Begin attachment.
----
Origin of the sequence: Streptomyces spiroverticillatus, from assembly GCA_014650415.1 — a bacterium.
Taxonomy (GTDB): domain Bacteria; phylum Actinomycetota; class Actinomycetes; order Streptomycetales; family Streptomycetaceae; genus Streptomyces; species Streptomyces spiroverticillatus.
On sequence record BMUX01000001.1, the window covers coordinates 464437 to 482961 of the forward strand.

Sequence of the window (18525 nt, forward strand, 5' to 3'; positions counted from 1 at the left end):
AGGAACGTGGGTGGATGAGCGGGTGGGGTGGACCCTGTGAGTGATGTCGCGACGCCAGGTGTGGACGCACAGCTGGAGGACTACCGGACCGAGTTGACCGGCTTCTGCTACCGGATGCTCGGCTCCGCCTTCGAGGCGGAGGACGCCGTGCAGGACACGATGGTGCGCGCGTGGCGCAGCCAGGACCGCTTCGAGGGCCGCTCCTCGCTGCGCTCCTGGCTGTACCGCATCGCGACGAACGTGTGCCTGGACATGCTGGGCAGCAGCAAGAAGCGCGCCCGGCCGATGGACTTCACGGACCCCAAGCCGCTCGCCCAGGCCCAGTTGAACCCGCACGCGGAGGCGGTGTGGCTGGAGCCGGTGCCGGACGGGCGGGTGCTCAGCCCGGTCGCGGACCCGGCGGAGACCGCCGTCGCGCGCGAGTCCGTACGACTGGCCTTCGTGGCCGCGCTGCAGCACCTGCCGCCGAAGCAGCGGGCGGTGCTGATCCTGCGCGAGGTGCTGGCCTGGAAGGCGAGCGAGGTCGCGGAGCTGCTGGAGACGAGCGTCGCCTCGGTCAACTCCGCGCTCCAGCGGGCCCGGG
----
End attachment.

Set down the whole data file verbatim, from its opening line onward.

Origin of the sequence: Streptomyces spiroverticillatus, from assembly GCA_014650415.1 — a bacterium.
Taxonomy (GTDB): domain Bacteria; phylum Actinomycetota; class Actinomycetes; order Streptomycetales; family Streptomycetaceae; genus Streptomyces; species Streptomyces spiroverticillatus.
On sequence record BMUX01000001.1, the window covers coordinates 464437 to 482961 of the forward strand.

Sequence of the window (18525 nt, forward strand, 5' to 3'; positions counted from 1 at the left end):
AGGAACGTGGGTGGATGAGCGGGTGGGGTGGACCCTGTGAGTGATGTCGCGACGCCAGGTGTGGACGCACAGCTGGAGGACTACCGGACCGAGTTGACCGGCTTCTGCTACCGGATGCTCGGCTCCGCCTTCGAGGCGGAGGACGCCGTGCAGGACACGATGGTGCGCGCGTGGCGCAGCCAGGACCGCTTCGAGGGCCGCTCCTCGCTGCGCTCCTGGCTGTACCGCATCGCGACGAACGTGTGCCTGGACATGCTGGGCAGCAGCAAGAAGCGCGCCCGGCCGATGGACTTCACGGACCCCAAGCCGCTCGCCCAGGCCCAGTTGAACCCGCACGCGGAGGCGGTGTGGCTGGAGCCGGTGCCGGACGGGCGGGTGCTCAGCCCGGTCGCGGACCCGGCGGAGACCGCCGTCGCGCGCGAGTCCGTACGACTGGCCTTCGTGGCCGCGCTGCAGCACCTGCCGCCGAAGCAGCGGGCGGTGCTGATCCTGCGCGAGGTGCTGGCCTGGAAGGCGAGCGAGGTCGCGGAGCTGCTGGAGACGAGCGTCGCCTCGGTCAACTCCGCGCTCCAGCGGGCCCGGG